- High Noon (1952): Gary Cooper plays a retiring sheriff who is faced by the return of an outlaw gang who he put in prison a few years earlier. Will the town he cleaned-up, the friends he made along the way, or his newlywed wife stand with him as he decides what and how to do the right thing? This is an ethics class in 90 minutes, and asks the right questions… you’ll have to decide if you like it’s answers.
- Arsenic and Old Lace (1944): Comedy with the class of Cary Grant. If we told you the plot, you wouldn’t believe that it was a comedy, which is part of its charm.
- It’s A Wonderful Life (1946): Blah, blah, blah, probably everyone has seen it, but just in case, it is included here as a reminder that we can all make a difference. So many cultural references in this film, it is a “must-see” just to understand catch phrases still used today.
- Stagecoach (1939): John Wayne’s first starring role, this movie features the baby-faced version of Wayne before he signature bellicose machismo. While some might miss that side of Wayne’s personality, it does allow the story to be about something besides John Wayne, since the story is really archetypal rather than individualistic. I know, I know, a Western that is not all about the lone man facing the world (see High Noon!), can it be?
- The Philadelphia Story (1940): This is the story of a socialite (Katherine Hepburn) on the eve of her second marriage. Cary Grant is husband #1 who wants her back. He unexpectedly shows up at the same time as a bashful reporter (Jimmy Stewart) trying to get a story. This film is so witty that at times it makes my head spin and I can’t keep up with the dialogue. Incredibly clever.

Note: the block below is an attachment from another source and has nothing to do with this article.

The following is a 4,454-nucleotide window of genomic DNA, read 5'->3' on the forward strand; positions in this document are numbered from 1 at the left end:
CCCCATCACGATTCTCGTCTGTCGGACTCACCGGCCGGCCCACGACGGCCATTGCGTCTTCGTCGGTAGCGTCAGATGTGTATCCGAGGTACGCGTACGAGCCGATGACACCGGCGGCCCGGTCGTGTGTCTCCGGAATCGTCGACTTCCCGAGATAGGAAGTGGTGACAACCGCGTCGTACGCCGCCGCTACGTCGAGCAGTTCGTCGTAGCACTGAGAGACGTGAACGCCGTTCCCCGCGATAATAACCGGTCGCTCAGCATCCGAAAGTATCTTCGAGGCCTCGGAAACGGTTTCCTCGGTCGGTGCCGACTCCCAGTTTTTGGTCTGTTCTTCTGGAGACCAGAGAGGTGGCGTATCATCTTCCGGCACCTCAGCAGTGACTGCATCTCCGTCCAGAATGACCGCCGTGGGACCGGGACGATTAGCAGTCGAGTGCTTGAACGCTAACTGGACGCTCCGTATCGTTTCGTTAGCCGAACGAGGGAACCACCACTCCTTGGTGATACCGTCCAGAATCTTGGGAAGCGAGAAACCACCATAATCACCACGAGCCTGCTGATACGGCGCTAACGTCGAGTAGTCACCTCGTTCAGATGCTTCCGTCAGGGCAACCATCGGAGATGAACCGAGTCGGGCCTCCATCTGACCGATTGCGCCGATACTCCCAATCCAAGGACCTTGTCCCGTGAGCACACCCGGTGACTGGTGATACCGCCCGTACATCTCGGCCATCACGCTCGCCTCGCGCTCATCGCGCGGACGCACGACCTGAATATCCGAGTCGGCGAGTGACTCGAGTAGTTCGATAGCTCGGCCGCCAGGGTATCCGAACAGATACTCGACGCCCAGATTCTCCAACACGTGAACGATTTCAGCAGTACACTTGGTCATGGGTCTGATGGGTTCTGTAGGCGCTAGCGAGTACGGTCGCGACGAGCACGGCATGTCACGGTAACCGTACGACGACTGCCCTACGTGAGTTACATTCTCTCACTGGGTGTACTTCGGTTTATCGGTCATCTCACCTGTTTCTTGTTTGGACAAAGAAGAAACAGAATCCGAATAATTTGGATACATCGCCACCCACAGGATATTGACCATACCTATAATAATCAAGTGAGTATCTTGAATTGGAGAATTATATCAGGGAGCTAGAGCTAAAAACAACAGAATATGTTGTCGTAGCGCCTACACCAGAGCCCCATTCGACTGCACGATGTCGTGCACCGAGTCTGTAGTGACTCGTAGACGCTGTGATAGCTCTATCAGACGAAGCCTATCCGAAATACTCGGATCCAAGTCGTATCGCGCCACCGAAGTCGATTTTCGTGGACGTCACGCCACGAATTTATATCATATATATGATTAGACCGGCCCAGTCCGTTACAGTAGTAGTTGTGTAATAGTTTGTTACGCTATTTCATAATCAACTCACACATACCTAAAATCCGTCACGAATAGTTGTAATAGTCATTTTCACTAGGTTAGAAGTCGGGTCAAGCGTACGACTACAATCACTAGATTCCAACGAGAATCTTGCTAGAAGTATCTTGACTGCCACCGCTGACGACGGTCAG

- Four Feathers (1939): This was the film that the 2002 Heath Ledger movie was based off (there is also a book, which ironically I have never read). This movie explores the idea of what is cowardice and made such an impact on me that I vividly can recall at least two scenes from it over a decade later. I gotta buy this book.
- The Sea Hawk (1940): Errol Flynn in a swash-buckling adventure that isn’t Robin Hood. This actually WAS considering special effects back in the day! It’s cheesy, but good cheesy.
- The Quiet Man (1952): John Wayne is an American boxer who retires to Ireland and falls in love with Maureen O’Hara. It’s a simple, complicated story that features the most classic donnybrook you’ll ever see, including the obligatory break in the pub, mid-fight.
In a first for the ‘cast, we welcome in a special guest, our friend Brent. We talk about new years resolutions, epic poetry goals, and the importance of changing people’s hearts. And David reads a liturgical poem about weeping. For reals.
And we compare Neal Stephenson to Wendell Barry.